Have there been aliens? Will there be aliens?
The fact we are alive and pondering a vast Universe from spaceship Earth raises a number of fascinating questions. Astrophysicist are now asking why “here” and why “now”. What is the chance of life emerging around a star like the Sun, about 12-13 billion years after our Universe was born?
A recent work looked at the past, and set a lower bound on the probability that one or more technological species have evolved anywhere and at any time in the history of the observable Universe (Frank 2016). The authors conclude that is very likely that humanity is not the first technological intelligence that has evolved, so far, in the Universe. “Yes, There have been aliens” seems to be the conclusion of this work, although the Fermi paradox seems to point out that either intelligence is a very rare avenue of life and/or alien civilizations do not last very long, or that aliens like to play hide-and-seek with us.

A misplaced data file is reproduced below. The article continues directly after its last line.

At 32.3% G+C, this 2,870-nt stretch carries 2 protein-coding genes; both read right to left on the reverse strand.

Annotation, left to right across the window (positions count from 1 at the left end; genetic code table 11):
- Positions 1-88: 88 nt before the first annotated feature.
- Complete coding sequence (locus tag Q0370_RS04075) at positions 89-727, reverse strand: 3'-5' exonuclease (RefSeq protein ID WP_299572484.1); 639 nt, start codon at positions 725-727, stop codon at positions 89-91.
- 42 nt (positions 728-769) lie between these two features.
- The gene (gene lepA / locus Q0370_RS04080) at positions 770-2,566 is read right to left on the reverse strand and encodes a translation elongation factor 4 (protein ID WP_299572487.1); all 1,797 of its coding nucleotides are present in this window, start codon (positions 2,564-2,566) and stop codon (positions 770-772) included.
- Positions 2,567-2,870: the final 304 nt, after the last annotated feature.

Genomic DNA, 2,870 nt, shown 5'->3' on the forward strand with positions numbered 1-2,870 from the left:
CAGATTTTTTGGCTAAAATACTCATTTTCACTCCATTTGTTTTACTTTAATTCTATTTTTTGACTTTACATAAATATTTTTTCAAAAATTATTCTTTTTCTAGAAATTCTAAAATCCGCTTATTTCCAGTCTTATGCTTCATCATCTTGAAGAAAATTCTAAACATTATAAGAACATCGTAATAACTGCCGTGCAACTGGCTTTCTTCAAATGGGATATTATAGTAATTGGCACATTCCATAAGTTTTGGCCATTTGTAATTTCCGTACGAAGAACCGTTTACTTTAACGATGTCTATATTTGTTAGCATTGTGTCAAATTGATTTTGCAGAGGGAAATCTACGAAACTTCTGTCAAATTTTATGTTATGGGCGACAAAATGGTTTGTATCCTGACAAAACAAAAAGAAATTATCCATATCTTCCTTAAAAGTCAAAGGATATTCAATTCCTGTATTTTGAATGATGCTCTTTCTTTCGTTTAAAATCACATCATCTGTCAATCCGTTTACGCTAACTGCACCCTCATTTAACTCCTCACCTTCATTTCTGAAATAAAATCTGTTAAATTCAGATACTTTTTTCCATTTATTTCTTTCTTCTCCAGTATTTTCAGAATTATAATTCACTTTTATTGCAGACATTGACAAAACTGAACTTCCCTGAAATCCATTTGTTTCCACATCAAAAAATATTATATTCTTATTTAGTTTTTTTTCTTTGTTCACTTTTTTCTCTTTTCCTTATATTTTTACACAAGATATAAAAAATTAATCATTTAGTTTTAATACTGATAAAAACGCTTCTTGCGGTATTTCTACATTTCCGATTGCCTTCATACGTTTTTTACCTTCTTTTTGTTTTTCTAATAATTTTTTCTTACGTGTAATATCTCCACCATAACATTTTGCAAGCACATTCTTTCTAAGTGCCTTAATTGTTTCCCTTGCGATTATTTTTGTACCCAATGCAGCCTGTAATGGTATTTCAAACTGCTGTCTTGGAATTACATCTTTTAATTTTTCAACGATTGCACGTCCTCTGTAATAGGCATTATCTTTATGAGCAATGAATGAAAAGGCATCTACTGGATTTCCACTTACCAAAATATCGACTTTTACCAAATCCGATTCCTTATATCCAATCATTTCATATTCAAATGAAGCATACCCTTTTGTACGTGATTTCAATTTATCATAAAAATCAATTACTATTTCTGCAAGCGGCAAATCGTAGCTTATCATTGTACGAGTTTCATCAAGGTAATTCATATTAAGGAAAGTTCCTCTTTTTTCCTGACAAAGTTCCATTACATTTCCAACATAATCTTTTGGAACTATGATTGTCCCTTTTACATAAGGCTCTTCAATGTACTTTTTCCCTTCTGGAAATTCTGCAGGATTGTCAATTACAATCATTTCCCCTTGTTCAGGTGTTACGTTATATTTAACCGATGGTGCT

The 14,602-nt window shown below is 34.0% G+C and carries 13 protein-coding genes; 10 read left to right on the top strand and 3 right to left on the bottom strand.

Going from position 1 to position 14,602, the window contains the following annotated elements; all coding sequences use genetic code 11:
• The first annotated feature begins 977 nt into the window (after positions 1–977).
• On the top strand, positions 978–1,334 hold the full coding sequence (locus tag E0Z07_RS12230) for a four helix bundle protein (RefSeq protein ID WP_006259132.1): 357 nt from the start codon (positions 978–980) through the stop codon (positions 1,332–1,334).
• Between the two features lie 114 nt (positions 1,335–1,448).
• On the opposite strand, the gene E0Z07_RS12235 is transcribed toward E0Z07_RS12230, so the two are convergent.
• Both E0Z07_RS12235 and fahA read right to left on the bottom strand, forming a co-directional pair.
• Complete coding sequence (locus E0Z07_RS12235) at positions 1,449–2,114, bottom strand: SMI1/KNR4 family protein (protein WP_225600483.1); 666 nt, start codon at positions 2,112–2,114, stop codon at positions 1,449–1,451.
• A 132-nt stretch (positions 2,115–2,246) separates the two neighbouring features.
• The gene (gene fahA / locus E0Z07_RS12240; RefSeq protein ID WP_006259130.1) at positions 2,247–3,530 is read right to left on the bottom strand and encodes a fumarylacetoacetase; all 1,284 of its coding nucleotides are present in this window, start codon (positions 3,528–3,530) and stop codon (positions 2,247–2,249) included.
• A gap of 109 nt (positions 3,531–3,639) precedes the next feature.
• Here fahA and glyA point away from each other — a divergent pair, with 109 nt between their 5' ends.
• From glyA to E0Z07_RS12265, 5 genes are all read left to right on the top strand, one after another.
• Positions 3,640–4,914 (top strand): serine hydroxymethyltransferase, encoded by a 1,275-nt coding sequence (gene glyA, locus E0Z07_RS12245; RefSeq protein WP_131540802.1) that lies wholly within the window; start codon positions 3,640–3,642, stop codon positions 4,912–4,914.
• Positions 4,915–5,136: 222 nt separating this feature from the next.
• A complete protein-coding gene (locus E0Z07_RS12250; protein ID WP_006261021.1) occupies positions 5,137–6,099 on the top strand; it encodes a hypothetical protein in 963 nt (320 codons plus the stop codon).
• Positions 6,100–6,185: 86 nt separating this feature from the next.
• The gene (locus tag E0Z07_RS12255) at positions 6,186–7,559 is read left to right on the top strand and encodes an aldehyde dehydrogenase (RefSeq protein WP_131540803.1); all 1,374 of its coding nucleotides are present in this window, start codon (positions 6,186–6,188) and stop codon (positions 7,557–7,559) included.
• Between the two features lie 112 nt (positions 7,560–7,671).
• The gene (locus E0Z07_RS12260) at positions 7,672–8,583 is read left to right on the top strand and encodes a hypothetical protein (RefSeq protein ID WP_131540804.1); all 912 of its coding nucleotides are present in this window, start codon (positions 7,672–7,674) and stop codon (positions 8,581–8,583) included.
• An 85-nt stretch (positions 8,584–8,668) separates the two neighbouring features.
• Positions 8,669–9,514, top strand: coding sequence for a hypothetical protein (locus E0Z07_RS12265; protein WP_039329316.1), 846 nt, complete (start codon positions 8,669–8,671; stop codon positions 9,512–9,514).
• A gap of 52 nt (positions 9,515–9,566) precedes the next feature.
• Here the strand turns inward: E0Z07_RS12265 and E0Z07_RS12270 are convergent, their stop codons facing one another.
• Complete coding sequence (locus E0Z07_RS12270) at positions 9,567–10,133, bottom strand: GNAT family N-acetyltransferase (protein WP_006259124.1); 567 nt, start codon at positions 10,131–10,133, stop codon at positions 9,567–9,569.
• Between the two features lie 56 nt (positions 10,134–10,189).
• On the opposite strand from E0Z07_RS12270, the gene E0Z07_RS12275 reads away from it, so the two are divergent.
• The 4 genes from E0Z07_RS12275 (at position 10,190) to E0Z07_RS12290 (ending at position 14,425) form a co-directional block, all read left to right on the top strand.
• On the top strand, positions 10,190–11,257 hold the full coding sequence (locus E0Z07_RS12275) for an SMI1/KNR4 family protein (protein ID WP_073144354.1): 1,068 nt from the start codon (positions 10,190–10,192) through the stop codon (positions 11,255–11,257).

But let’s forget intelligence for a second and just focus on the likelihood of Life1 in the Universe. In a paper just posted on the arXiv and submitted to the Journal of Cosmology and AstroParticle Physics, Avi Loeb (Harvard), Rafael Batista and David Sloan (Oxford), discussed the relative probability of Life emergence in the Universe as function of time. This is, in a sense, similar to asking the question “What is the likelihood of being born on Earth on a certain year?” assuming some knowledge of the number of humans alive as function of time across the full history of our planet.
Life as we know it, that is life involving carbon-based chemistry in liquid water↩